Women Win

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Women Win

The Women Win project was a collaborative endeavor recognizing women’s crucial role in Kenya’s thriving flower industry. Through research and coordination, we mapped past initiatives to empower women in the industry and assessed their impact. By engaging with various stakeholders, including government bodies, civil society, and industry players, we facilitated a learning exchange program to understand existing knowledge and initiatives. This culminated in three workshops where stakeholders convened to review trends, successes, challenges, gaps, and opportunities in promoting gender equality, such as in women-owned businesses in the flower sector. The objectives were to deliberate on these challenges, share experiences from business owners and active organizations, discuss practical strategies for business initiation, growth, and sustainability, and propose interventions to strengthen women-owned enterprises and start-ups in the flower sector. Together, we crafted an action plan to drive meaningful change and create a more inclusive and equitable environment for women in Kenya’s flower industry. The key focus of this project was to truly understand what women need and how they can be supported.

Women Win

Project Objectives

To address gender disparities within Kenya’s thriving flower industry and recognize women’s vital role.

Vertical photo of a silhouette of a girl standing in the water with her arms raised in the air as the sun goes down
Happy old female friends accidently meeting in business district. Business women standing in city street and hugging. Surprise or meeting concept

Target Groups & Impact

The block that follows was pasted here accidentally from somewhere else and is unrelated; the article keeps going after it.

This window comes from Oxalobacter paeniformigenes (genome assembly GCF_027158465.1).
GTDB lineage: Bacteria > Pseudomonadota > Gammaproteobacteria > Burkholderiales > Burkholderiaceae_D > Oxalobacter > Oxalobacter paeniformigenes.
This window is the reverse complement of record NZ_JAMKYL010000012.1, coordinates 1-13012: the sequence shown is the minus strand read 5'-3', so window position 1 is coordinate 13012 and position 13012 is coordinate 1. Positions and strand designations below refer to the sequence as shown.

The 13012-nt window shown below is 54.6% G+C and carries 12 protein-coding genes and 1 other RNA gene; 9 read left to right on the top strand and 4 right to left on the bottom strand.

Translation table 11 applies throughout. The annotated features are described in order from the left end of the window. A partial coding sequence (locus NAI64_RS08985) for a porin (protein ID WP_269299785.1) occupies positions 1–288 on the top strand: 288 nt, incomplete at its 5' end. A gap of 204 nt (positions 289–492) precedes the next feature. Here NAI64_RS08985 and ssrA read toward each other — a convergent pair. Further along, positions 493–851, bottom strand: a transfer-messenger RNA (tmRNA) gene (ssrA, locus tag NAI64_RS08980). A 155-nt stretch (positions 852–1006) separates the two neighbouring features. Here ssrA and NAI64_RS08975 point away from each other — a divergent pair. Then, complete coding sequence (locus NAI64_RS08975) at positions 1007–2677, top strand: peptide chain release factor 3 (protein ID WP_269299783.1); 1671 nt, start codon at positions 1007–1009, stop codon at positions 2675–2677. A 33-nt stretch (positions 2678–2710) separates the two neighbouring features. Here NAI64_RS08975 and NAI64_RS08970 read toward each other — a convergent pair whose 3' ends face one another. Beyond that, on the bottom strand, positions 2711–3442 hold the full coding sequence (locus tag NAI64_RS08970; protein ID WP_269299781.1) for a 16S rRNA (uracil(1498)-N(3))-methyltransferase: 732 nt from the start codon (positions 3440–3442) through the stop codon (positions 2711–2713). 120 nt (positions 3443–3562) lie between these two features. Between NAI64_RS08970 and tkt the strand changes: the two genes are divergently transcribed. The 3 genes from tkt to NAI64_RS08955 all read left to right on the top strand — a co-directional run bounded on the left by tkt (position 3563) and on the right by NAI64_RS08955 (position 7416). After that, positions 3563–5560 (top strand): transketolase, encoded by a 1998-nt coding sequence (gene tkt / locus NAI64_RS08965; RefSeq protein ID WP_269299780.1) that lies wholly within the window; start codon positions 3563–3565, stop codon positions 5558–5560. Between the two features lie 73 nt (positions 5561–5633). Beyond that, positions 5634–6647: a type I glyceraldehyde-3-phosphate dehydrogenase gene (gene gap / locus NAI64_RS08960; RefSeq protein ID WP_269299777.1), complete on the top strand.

Target Group: The project targeted women-owned enterprises and start-ups (not flower cutters) in the flower industry. We also engaged with various stakeholders, including government bodies, civil society, and industry players.

 

Impact: Including multiple stakeholders gave us invaluable insights into women’s challenges and actual needs in the flower industry. This project, conceived just before the COVID-19 pandemic and executed during it, highlighted the difficulties faced during times of crisis. We drew on research conducted by KEPSA, which underscored the severe impact of the pandemic on the agriculture sector, particularly women’s economic resilience. Challenges for women-owned businesses included access to financing, information, markets, institutional capacity, and barriers to entry. The project’s findings and recommendations have the potential to significantly enhance the industry’s gender equality and women’s economic empowerment, making a tangible difference in the lives of women in the flower industry.

Flower farm owners, NGOs, and the private sector discussed strategies to prevent job loss among women on flower farms, tackle the lack of skills, capital, and market access, and improve literacy and education levels. The project emphasized training on vocational and entrepreneurship skills and efforts to combat transactional sex among flower farm workers. Other topics addressed included gender inequality, legal obligations, access to land rights, mental health, and inadequate support systems. Partnerships and advocacy were identified as key strategies to address these challenges, providing a clear roadmap for future action.

Project Partners

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